Escape! Feat. Floss. (2020 Winner)

By Natalie (Arizona)

“Bite the bullet, Oaklynn. Get it over with!” Mom said.

“If I do that, Mom, I won’t be able to ever bite again. Who knows? Maybe I’ll even die.”

“We’re here!” Mom chirped. “Hurry up!”

“But Mom, don’t you love me? You’re sending me to my death.”

“Come on, honey, this isn’t the time to fight.”

I brightened up: “Will there be a right time later on?” She glared at me.

Dragging my feet through the door, I was greeted by a wrinkly, old woman. She smiled, but that didn’t fool me. “Are you ready for your appointment, dear?”

“Nope,” I turned to leave. Mom grabbed my shoulders and marched me to a chair.

“Come on, Oaklynn. If you don’t get your cavity filled, it’ll get worse.”

Well, I was officially on my own. I scanned the waiting room, and started plotting my heroic battle and epic escape.

My eyes wandered over to the bowl of stickers on the counter. Stickers! I had a brilliant idea.

“Oaklynn Summers,” a voice rang out.

Oh no. I wasn’t ready yet. Panicking, I grabbed my chair and curled up like a toddler. Heroic? No. Effective? Maybe. Chuckling, the dental hygienist came to my side. “That’s you, honey. You’re our final patient for the day. Just take some deep breaths and follow me; we’ll have you back here in no time.”

My Mom joined in: “Oaklynn Mae Summers, get up right now or you won’t have dessert for a month.” Ouch. My Mom and the dental hygienist left the waiting room and went deeper into the dentist’s lair.

I turned around and headed for the parking lot. My battle had not been epic, but I figured that if I walked fast, I could be in my tree house in half an hour. Unfortunately, Dr. Trout, the dentist, caught up to me. “Oaklynn, try to be reasonable. If we don’t fill that tooth now, you’re going to be in a lot of pain later on, and blah yadda ya blah blah…” My Mom came over and steered me back toward my doom.

I slipped free of my Mom and dashed to the sticker bowl, grabbing dozens of princesses, fluffy animals, and superheroes. Stunned by my weird behavior, all three adults stopped dead in their tracks and watched as I peeled the stickers. I jumped on a chair and slapped princess stickers over my Mom’s eyes. “This has gone far enough!” my Mom thundered. Before anyone could do anything, I did the same to the hygienist and the dentist and ran for the door. Glancing back, I giggled at the commotion that filled the hallway.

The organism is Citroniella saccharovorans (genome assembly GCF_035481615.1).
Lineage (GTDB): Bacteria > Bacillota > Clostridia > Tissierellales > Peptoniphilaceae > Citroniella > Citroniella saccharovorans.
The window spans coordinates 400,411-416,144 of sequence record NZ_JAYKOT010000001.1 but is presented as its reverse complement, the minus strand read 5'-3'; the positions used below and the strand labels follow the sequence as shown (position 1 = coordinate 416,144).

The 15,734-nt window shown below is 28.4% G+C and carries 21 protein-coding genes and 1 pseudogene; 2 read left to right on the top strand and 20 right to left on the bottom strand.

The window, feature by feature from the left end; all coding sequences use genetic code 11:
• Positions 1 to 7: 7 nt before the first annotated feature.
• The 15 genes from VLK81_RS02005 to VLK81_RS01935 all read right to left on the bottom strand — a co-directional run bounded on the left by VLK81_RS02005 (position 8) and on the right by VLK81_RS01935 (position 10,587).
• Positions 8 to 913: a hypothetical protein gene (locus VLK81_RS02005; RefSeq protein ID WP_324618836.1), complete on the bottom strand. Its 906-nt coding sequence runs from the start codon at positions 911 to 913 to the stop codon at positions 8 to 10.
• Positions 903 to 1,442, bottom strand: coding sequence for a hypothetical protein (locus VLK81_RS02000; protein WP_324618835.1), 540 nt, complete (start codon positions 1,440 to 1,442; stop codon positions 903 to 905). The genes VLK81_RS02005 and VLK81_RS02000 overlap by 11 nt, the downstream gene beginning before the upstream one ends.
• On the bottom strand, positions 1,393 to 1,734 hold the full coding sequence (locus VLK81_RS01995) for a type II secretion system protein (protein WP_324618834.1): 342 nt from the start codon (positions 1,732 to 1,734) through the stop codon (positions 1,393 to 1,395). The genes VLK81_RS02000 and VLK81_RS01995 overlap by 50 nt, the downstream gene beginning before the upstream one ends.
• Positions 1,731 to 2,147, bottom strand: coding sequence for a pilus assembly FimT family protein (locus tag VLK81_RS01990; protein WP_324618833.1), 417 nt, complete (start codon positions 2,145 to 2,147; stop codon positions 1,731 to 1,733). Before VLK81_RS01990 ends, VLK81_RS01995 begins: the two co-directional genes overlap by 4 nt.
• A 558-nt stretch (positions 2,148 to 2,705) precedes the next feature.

Grabbing the doorknob, disaster struck. How could I have forgotten the wrinkly old receptionist? “Missy! You aren’t getting away on my watch. Not if I can help it.” Sputtering, I cried, “Oh yeah! Well, you… you… I’m sorry. You know, I’m not normally like this. I just, well, you know.”

“Yeah, we know,” Dr. Trout sighed. I was trapped. The receptionist blocked the door and the three others surrounded me. But I wasn’t done fighting. Sometimes you have to give a little up to win, and I had a plan. “You know,” I said in my most exhausted voice, “maybe we ought to call it a day.” The hygienist disagreed, “We still have time. If you’ll just come on back–”

I ran back to the procedure area, and climbed onto the counter. To the horror of all the adults, I climbed on top of the cabinet — the ultimate place of refuge! My Mom yelped: “Oaklynn, you are eight years old. Stop acting like a baby.”

I smiled. “Not until you promise to let me go home right now and never ever see a dentist again.” All three adults blabbered on like earlier about the importance of maintaining good dental health. I started rummaging through a box of toothbrushes and floss that was next to me on the cabinet. One of the floss labels read: “Strong floss. Won’t break.”

“That’s perfect!” I shouted. “So you’ll come down, then?” pleaded Dr. Trout.

“Just a second!” Quickly, I ripped open a new toothbrush and floss onto it. I hurled the toothbrush around the swinging arm of the dentist’s adjustable light like a grappling hook.

“Look out below!” I jumped off that cabinet like a great explorer. As I sailed through the air, clinging to my floss, visions of heroism and victory filled my head. Mom screamed, the hygienist fainted, and Dr. Trout stood there stunned.

Freedom was amazing. It was also short-lived. Crack! The toothbrush snapped in half. Smack! My two front teeth chipped after I landed face first on the polished, grey floor tile. Ironically, the floss didn’t break. It really was that strong!

Waiting in the hospital to be checked out for concussion, I overheard Mom talking to Dad on her cellphone, “We’ll go back tomorrow so Dr. Trout can fix Oaklynn’s chipped teeth and fill her cavity. Can you take some time off to come to the appointment with me?”

I wasn’t too worried. I had a plan. Before I left the dentist’s office, I had grabbed the bits of my broken teeth and shoved them in a pocket. I know where Dad keeps the superglue at home. I can fix my own teeth. No problem.

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